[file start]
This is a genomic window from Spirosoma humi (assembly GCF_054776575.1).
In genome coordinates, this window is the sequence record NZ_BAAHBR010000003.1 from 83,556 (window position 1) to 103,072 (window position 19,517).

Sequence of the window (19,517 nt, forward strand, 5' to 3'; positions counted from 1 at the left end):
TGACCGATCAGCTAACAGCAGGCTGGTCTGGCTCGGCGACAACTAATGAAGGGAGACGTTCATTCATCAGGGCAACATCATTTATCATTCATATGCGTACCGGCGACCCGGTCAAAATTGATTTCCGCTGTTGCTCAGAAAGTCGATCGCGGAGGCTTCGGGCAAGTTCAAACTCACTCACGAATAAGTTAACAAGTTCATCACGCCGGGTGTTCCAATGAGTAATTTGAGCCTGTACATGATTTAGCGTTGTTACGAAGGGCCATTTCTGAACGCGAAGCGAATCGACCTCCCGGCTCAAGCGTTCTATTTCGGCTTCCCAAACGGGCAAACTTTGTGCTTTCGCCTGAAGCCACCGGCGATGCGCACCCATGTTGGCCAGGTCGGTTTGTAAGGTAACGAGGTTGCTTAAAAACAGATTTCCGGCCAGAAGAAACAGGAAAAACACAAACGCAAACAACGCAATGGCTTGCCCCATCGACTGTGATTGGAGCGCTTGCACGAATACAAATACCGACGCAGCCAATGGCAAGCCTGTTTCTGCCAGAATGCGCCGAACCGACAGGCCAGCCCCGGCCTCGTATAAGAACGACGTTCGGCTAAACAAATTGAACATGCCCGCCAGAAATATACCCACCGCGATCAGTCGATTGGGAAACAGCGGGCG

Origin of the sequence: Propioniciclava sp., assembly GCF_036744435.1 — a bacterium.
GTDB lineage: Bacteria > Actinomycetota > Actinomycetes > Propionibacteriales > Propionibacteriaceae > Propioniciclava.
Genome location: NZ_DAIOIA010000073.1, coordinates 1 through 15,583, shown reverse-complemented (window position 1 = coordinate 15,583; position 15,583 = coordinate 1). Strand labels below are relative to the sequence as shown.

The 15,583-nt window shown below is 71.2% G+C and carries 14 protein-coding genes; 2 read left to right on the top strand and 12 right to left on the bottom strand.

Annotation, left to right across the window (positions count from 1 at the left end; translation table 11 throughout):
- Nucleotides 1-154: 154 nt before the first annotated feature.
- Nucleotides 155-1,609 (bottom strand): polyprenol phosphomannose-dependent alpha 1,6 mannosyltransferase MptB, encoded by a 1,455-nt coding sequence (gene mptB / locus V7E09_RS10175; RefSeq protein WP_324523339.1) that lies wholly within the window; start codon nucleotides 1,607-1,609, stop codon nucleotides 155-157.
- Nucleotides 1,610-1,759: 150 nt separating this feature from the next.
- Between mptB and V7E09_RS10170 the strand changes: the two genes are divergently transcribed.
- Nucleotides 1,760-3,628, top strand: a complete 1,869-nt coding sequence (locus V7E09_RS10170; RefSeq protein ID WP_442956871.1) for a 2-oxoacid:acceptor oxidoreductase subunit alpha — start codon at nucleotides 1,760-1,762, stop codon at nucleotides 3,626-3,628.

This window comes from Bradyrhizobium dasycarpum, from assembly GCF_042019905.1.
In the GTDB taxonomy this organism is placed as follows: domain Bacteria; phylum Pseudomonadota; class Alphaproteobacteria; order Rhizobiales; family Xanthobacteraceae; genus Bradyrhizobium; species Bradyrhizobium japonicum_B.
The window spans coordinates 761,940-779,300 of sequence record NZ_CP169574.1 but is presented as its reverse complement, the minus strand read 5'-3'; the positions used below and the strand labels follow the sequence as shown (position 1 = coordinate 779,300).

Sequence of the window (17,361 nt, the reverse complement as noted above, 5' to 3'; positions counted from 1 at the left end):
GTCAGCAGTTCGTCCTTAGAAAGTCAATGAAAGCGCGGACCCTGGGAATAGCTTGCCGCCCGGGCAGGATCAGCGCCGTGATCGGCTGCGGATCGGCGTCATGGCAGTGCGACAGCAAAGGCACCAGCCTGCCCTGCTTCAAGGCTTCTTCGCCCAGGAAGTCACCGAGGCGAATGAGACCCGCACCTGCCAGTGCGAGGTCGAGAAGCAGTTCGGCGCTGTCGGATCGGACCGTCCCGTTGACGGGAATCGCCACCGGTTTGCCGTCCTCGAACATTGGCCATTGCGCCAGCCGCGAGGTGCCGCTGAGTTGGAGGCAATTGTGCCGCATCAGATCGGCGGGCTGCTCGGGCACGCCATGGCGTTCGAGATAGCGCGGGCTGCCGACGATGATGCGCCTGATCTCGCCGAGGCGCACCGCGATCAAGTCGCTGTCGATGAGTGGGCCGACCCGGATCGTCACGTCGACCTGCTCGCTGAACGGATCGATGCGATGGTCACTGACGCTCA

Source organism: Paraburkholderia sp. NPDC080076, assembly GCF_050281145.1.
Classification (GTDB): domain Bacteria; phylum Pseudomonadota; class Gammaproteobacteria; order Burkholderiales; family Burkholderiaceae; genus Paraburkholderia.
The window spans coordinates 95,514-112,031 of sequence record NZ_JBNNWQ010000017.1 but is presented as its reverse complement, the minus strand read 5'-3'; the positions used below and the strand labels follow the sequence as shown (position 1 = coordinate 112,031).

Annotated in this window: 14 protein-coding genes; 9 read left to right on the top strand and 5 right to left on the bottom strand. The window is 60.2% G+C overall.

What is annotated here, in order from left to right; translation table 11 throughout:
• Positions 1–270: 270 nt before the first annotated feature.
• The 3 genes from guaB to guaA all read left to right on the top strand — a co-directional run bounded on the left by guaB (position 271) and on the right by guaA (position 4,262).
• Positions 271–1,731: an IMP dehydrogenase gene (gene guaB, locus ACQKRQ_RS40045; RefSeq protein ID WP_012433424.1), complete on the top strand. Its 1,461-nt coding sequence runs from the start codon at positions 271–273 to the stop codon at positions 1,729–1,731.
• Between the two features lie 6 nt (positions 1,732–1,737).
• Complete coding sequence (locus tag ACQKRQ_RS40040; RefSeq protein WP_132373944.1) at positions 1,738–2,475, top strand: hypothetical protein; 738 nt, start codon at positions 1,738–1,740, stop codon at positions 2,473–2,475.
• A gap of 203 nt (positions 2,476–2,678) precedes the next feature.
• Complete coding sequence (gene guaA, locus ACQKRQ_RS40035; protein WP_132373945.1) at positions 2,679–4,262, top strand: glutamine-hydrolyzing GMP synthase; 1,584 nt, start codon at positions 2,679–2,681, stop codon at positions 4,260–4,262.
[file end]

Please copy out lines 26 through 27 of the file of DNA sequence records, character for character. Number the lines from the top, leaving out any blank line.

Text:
• The 3 genes from guaB to guaA all read left to right on the top strand — a co-directional run bounded on the left by guaB (position 271) and on the right by guaA (position 4,262).
• Positions 271–1,731: an IMP dehydrogenase gene (gene guaB, locus ACQKRQ_RS40045; RefSeq protein ID WP_012433424.1), complete on the top strand. Its 1,461-nt coding sequence runs from the start codon at positions 271–273 to the stop codon at positions 1,729–1,731.